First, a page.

RICHMOND, Va. (WRIC) — Curtis Sears breathes in and out deeply as his doctor checks his vital signs. Getting to this point in this exam room at VCU Massey Cancer Center has been a journey, one that started 6,000 miles away in Brazil where he was living for his engineering job.
“I was tired,” Sears remembers that period last fall. “I couldn’t walk very far without being out of breath.”
Sears already knew he had a leaky heart valve, but a visit to his doctor in Brazil uncovered his fatigue was due to leukemia. Five units of blood and six days later, he was strong enough to fly home to Richmond and Massey, which developed a new program to address a growing medical issue.
Three years ago, Dr. Michael Hess helped to pioneer the Cardio-Oncology Program for patients like Sears, who require care for both their cancer and heart conditions.
“We end up having to treat both of them simultaneously,” Dr. Hess speaks of the fine balance the Cardio-Oncology team works to find for each patient.
He explains many chemotherapy and immunotherapy treatments for cancer create cardiac problems or aggravate ones already diagnosed. For instance, anthracyclines, which are commonly used to treat breast cancer, leukemia and lymphoma, can cause a weakening of the heart muscles.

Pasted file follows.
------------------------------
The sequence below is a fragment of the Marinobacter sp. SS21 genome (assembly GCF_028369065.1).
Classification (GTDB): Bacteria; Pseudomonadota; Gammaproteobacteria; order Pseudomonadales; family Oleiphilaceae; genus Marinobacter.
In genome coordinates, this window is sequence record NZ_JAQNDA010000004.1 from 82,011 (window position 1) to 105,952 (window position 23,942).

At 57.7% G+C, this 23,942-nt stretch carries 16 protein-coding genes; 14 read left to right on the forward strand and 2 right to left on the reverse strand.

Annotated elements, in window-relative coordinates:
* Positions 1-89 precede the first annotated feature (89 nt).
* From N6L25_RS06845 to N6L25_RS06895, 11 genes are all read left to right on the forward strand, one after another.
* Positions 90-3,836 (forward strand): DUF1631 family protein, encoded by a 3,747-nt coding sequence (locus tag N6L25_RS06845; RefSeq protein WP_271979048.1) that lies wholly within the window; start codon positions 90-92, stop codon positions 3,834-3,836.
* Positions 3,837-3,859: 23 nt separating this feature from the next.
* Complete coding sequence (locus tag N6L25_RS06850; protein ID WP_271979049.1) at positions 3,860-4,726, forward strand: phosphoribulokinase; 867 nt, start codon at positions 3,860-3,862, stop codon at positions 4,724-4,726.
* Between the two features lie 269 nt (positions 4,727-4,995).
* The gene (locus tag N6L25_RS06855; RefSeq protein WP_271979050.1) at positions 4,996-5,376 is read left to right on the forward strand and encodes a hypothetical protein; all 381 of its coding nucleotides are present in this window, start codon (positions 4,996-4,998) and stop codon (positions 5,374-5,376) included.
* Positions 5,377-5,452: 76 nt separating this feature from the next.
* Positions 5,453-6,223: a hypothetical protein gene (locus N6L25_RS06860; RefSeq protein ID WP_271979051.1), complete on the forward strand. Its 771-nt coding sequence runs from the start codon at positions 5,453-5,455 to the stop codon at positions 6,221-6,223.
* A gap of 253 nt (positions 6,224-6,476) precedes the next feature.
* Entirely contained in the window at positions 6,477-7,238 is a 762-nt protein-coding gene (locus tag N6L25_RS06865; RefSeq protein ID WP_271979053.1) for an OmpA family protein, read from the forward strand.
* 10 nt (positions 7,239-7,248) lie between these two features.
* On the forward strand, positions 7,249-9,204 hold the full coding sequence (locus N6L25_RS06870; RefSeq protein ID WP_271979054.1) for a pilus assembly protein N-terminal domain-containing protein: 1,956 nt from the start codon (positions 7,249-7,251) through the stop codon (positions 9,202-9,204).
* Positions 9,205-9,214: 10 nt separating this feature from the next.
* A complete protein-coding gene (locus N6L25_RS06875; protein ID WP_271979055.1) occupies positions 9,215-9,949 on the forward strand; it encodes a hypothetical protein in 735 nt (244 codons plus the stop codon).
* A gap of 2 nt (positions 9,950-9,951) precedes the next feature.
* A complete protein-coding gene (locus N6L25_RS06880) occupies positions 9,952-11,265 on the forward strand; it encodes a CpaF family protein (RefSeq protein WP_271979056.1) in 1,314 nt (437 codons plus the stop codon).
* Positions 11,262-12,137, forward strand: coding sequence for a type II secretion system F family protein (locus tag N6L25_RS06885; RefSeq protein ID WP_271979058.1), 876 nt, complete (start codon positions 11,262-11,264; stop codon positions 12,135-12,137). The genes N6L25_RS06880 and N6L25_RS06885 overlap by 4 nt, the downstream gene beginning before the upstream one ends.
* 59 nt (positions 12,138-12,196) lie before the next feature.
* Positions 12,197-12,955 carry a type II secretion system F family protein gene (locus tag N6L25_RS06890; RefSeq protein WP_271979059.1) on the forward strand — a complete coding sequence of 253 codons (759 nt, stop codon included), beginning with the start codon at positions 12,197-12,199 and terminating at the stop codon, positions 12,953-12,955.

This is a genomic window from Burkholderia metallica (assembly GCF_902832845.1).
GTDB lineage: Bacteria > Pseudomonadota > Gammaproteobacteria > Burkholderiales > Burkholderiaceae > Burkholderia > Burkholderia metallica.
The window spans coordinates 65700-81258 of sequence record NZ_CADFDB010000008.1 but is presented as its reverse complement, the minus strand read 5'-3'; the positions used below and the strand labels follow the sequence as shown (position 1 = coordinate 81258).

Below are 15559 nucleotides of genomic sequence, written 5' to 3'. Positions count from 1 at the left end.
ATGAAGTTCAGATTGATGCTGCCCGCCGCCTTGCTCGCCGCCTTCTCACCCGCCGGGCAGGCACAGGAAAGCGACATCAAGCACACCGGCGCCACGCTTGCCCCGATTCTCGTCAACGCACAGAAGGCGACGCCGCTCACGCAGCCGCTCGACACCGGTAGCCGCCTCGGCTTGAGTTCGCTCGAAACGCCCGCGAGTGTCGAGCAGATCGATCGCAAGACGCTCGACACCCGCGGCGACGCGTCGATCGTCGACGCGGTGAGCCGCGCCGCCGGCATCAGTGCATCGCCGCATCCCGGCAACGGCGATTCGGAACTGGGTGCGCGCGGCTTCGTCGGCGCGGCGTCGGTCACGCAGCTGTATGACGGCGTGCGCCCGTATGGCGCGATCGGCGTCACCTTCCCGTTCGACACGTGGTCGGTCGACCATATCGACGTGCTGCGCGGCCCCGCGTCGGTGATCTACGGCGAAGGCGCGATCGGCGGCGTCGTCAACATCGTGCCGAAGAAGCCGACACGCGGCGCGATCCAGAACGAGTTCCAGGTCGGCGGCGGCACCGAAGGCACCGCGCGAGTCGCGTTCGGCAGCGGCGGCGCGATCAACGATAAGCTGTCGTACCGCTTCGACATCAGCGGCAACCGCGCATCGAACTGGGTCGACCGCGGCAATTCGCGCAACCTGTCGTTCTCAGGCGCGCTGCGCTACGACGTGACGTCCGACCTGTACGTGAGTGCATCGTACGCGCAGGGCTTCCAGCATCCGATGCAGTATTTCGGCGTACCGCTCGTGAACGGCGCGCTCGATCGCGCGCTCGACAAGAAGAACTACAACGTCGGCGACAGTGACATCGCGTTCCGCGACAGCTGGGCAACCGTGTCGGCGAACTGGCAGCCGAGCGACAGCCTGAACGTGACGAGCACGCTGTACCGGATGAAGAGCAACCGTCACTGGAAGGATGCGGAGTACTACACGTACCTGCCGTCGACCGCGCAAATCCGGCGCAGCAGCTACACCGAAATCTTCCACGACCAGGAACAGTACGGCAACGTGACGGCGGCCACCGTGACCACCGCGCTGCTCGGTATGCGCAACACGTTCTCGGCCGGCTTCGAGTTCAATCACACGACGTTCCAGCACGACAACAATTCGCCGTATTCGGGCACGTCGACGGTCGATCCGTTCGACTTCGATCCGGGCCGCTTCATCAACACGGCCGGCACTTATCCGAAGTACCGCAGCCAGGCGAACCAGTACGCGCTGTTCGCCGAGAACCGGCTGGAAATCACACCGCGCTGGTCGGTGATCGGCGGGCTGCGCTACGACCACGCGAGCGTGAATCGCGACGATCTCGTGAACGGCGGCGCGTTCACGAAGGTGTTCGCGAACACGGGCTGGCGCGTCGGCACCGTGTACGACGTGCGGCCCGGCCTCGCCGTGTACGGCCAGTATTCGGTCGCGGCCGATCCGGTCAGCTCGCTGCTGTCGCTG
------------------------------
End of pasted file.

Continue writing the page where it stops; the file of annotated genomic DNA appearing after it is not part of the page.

“Curing the tumor but producing significant heart failure,” Dr. Hess describes the unfortunate side effect of these powerful cancer treatments in some patients. “Everything you do on one wing influences the other wing.”
The Cardio-Oncology clinic sees 500 patients in the hospital each year and 1,200 outpatient appointments. Dr. Hess expects those numbers will grow as the population gets older and incidents of both diseases spike with age.
It is why Dr. Hess recommends adopting a healthy lifestyle sooner rather than later in life to help prevent both cancer and heart conditions. Cutting out tobacco products and alcohol, maintaining a healthy weight with diet and exercise and monitoring cholesterol and blood pressure are crucial.
As for Sears, Dr. Hess is closely monitoring his treatment.
“If you passed him in the supermarket, he’d just be another man,” Dr. Hess says. “It’s kinda tough to imagine him having gone through all this cardiac stuff and all the acute leukemia therapy now followed by a bone marrow transplant doing as well as he is.”
Sears is thankful his twin sister is a complete bone marrow match. He also credits his doctors, loved ones and faith for boosting his recovery.
“You need to keep your mind busy or you get overwhelmed by the gravity, the razor edge of reality,” Sears shares how his support system has helped him pull through.
With a smile, the avid runner with 49 marathons under his belt is already celebrating another victory post-diagnosis.
“I ran a 5K last month and came in first for the 60-year-old group and third in the 50-year-olds,” he chuckles.